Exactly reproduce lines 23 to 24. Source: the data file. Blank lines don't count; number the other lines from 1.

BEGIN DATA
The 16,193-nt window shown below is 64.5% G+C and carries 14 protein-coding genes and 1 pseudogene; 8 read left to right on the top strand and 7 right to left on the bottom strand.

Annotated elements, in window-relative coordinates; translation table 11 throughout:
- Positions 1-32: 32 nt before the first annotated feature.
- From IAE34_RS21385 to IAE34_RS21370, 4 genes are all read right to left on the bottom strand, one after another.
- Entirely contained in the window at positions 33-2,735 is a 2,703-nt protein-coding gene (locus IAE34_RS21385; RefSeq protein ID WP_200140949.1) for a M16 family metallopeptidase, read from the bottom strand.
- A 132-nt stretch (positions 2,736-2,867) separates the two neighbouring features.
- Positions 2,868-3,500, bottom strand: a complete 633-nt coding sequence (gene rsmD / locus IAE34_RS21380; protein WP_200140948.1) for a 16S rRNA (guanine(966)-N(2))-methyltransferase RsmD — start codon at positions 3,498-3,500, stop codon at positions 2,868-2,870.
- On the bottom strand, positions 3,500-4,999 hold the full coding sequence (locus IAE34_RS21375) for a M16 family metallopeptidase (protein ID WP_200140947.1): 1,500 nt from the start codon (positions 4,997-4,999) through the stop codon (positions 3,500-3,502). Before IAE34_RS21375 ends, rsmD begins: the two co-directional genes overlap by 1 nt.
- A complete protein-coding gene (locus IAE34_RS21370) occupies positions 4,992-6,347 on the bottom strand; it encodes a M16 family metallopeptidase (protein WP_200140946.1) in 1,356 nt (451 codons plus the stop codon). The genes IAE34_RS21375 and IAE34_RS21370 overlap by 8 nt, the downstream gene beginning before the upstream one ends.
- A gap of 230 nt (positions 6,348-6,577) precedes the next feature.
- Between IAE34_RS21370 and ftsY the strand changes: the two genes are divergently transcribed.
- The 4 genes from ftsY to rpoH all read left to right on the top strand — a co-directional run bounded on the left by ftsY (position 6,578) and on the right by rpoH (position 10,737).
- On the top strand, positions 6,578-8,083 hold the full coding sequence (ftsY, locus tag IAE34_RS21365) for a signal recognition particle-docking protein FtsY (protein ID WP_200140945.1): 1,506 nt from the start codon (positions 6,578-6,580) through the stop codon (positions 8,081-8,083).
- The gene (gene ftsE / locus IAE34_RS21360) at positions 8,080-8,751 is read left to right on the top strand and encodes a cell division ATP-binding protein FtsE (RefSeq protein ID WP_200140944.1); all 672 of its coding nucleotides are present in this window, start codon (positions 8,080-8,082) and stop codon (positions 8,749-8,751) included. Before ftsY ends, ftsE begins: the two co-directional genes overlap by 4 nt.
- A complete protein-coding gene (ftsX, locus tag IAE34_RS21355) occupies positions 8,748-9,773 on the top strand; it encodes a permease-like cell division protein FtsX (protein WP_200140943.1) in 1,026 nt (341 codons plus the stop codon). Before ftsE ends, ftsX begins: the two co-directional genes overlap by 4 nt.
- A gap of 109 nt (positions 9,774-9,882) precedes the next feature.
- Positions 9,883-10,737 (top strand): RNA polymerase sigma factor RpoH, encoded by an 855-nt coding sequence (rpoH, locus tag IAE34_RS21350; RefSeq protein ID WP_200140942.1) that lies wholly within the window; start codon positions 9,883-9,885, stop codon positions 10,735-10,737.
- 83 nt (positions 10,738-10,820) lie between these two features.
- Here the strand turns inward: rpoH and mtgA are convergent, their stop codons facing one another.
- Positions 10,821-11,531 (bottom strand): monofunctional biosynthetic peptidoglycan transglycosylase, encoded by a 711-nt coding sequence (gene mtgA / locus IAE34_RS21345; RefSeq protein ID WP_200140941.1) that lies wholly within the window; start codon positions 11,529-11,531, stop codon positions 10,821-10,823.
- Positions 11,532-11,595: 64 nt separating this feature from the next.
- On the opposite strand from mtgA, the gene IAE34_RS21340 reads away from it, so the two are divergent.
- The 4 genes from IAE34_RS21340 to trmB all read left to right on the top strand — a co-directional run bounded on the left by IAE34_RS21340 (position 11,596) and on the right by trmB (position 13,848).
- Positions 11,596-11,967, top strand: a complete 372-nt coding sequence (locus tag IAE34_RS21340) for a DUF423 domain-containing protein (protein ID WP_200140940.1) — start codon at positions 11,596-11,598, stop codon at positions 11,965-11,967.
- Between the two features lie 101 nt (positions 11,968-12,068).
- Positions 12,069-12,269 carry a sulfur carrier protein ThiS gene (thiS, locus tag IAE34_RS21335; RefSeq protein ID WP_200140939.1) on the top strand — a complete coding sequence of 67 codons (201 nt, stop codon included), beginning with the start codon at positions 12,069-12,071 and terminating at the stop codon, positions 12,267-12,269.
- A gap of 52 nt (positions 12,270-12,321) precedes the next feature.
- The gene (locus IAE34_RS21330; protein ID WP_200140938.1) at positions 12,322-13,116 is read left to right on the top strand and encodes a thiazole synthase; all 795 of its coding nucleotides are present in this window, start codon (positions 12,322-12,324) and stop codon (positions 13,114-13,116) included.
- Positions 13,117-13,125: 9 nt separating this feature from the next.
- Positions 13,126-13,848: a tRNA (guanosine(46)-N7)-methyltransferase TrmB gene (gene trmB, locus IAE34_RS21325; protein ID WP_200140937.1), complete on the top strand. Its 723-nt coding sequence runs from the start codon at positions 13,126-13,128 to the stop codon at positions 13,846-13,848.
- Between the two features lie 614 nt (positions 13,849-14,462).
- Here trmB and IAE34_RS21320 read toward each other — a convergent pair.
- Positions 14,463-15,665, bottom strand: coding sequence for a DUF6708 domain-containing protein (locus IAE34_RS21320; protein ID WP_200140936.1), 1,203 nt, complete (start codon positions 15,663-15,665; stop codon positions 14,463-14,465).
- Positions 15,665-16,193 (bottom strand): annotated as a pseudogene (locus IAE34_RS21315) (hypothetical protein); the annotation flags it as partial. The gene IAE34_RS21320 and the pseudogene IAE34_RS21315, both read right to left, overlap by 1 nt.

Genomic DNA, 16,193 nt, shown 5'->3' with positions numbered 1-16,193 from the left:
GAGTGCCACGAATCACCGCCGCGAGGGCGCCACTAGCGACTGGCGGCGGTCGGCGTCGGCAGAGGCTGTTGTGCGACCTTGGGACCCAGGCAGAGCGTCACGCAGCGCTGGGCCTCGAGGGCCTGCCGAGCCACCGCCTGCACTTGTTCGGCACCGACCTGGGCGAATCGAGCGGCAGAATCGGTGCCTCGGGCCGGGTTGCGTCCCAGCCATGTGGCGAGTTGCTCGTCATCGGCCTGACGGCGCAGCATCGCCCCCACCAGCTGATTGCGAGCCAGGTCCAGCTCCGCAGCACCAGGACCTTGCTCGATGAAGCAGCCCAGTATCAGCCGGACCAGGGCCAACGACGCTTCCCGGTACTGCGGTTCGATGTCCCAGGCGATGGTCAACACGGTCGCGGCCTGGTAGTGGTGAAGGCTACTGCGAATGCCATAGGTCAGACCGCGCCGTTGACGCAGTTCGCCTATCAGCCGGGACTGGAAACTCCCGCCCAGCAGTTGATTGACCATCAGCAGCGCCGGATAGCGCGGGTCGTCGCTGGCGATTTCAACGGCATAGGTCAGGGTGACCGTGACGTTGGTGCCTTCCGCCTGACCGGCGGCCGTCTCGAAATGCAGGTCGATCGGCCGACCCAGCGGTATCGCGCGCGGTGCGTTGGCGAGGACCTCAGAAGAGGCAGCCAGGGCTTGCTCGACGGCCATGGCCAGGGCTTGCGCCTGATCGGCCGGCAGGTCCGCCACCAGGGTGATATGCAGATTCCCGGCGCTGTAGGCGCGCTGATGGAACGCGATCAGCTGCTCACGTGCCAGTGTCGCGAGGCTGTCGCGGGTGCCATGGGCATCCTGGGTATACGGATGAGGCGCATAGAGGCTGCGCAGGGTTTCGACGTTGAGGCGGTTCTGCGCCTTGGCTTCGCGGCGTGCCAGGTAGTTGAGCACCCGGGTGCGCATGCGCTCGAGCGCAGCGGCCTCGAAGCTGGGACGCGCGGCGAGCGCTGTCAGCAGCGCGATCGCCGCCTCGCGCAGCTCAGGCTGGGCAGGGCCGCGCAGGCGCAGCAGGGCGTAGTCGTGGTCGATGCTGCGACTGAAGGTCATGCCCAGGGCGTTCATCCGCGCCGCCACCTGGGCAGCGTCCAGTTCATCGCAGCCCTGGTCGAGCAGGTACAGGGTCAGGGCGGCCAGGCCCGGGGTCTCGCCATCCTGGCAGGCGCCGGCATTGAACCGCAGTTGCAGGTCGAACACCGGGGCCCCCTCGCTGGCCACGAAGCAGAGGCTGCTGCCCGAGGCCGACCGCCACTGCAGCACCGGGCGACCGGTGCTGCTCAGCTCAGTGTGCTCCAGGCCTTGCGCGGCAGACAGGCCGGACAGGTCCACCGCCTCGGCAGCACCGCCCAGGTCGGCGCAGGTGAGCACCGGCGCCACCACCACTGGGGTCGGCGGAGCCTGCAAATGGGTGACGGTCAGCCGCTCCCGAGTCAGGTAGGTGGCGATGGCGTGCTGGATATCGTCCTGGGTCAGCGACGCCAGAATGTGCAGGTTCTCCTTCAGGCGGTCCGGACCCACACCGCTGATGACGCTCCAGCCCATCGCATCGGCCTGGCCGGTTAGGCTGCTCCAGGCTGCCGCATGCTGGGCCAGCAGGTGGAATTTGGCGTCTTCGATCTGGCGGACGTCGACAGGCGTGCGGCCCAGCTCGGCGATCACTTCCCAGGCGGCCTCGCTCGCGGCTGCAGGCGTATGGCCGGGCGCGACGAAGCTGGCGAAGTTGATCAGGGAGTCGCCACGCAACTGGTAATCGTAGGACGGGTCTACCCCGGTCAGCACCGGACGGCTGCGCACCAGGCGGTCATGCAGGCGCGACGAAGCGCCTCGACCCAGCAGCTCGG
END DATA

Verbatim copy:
- The 4 genes from IAE34_RS21340 to trmB all read left to right on the top strand — a co-directional run bounded on the left by IAE34_RS21340 (position 11,596) and on the right by trmB (position 13,848).
- Positions 11,596-11,967, top strand: a complete 372-nt coding sequence (locus tag IAE34_RS21340) for a DUF423 domain-containing protein (protein ID WP_200140940.1) — start codon at positions 11,596-11,598, stop codon at positions 11,965-11,967.